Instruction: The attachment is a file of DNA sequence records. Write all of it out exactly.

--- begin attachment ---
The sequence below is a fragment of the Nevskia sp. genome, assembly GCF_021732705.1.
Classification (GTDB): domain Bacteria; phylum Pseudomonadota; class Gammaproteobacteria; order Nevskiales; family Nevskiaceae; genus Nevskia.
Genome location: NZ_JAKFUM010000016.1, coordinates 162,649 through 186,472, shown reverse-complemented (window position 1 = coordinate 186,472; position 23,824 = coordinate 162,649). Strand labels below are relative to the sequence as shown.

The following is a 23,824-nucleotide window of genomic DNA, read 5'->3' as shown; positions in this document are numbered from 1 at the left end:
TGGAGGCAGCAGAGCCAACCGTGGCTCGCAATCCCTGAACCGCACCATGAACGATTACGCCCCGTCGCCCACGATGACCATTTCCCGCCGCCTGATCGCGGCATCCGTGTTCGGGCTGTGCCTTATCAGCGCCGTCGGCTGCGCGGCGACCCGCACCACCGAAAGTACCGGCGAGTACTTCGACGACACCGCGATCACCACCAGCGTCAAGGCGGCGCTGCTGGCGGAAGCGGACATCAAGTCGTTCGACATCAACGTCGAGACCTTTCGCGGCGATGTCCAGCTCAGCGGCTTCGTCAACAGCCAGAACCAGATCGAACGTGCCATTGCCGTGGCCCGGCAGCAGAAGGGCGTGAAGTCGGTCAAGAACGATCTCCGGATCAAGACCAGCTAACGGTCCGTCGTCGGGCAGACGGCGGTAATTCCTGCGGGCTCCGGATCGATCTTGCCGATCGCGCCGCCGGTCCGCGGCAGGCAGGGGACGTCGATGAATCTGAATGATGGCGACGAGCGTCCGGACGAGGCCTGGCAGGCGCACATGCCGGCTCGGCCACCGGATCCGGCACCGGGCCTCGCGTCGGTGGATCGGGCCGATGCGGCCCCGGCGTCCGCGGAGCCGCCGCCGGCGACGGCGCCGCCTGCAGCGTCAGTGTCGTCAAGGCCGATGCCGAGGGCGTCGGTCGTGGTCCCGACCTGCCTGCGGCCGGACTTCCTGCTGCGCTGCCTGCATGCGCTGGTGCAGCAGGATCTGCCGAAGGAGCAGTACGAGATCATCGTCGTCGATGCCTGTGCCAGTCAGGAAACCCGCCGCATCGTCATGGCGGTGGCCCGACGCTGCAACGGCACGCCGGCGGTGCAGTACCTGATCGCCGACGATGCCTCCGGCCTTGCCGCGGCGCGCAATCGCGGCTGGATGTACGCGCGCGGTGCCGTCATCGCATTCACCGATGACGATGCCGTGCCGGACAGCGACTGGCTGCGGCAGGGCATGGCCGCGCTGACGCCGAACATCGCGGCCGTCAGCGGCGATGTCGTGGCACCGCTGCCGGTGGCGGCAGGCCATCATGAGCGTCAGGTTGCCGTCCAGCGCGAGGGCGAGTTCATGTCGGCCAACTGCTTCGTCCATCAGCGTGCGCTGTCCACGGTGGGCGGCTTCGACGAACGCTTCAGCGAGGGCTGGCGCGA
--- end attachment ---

The sequence below is a fragment of the Nevskia sp. genome, assembly GCF_021732705.1.
Classification (GTDB): domain Bacteria; phylum Pseudomonadota; class Gammaproteobacteria; order Nevskiales; family Nevskiaceae; genus Nevskia.
Genome location: NZ_JAKFUM010000016.1, coordinates 162,649 through 186,472, shown reverse-complemented (window position 1 = coordinate 186,472; position 23,824 = coordinate 162,649). Strand labels below are relative to the sequence as shown.

The following is a 23,824-nucleotide window of genomic DNA, read 5'->3' as shown; positions in this document are numbered from 1 at the left end:
TGGAGGCAGCAGAGCCAACCGTGGCTCGCAATCCCTGAACCGCACCATGAACGATTACGCCCCGTCGCCCACGATGACCATTTCCCGCCGCCTGATCGCGGCATCCGTGTTCGGGCTGTGCCTTATCAGCGCCGTCGGCTGCGCGGCGACCCGCACCACCGAAAGTACCGGCGAGTACTTCGACGACACCGCGATCACCACCAGCGTCAAGGCGGCGCTGCTGGCGGAAGCGGACATCAAGTCGTTCGACATCAACGTCGAGACCTTTCGCGGCGATGTCCAGCTCAGCGGCTTCGTCAACAGCCAGAACCAGATCGAACGTGCCATTGCCGTGGCCCGGCAGCAGAAGGGCGTGAAGTCGGTCAAGAACGATCTCCGGATCAAGACCAGCTAACGGTCCGTCGTCGGGCAGACGGCGGTAATTCCTGCGGGCTCCGGATCGATCTTGCCGATCGCGCCGCCGGTCCGCGGCAGGCAGGGGACGTCGATGAATCTGAATGATGGCGACGAGCGTCCGGACGAGGCCTGGCAGGCGCACATGCCGGCTCGGCCACCGGATCCGGCACCGGGCCTCGCGTCGGTGGATCGGGCCGATGCGGCCCCGGCGTCCGCGGAGCCGCCGCCGGCGACGGCGCCGCCTGCAGCGTCAGTGTCGTCAAGGCCGATGCCGAGGGCGTCGGTCGTGGTCCCGACCTGCCTGCGGCCGGACTTCCTGCTGCGCTGCCTGCATGCGCTGGTGCAGCAGGATCTGCCGAAGGAGCAGTACGAGATCATCGTCGTCGATGCCTGTGCCAGTCAGGAAACCCGCCGCATCGTCATGGCGGTGGCCCGACGCTGCAACGGCACGCCGGCGGTGCAGTACCTGATCGCCGACGATGCCTCCGGCCTTGCCGCGGCGCGCAATCGCGGCTGGATGTACGCGCGCGGTGCCGTCATCGCATTCACCGATGACGATGCCGTGCCGGACAGCGACTGGCTGCGGCAGGGCATGGCCGCGCTGACGCCGAACATCGCGGCCGTCAGCGGCGATGTCGTGGCACCGCTGCCGGTGGCGGCAGGCCATCATGAGCGTCAGGTTGCCGTCCAGCGCGAGGGCGAGTTCATGTCGGCCAACTGCTTCGTCCATCAGCGTGCGCTGTCCACGGTGGGCGGCTTCGACGAACGCTTCAGCGAGGGCTGGCGCGA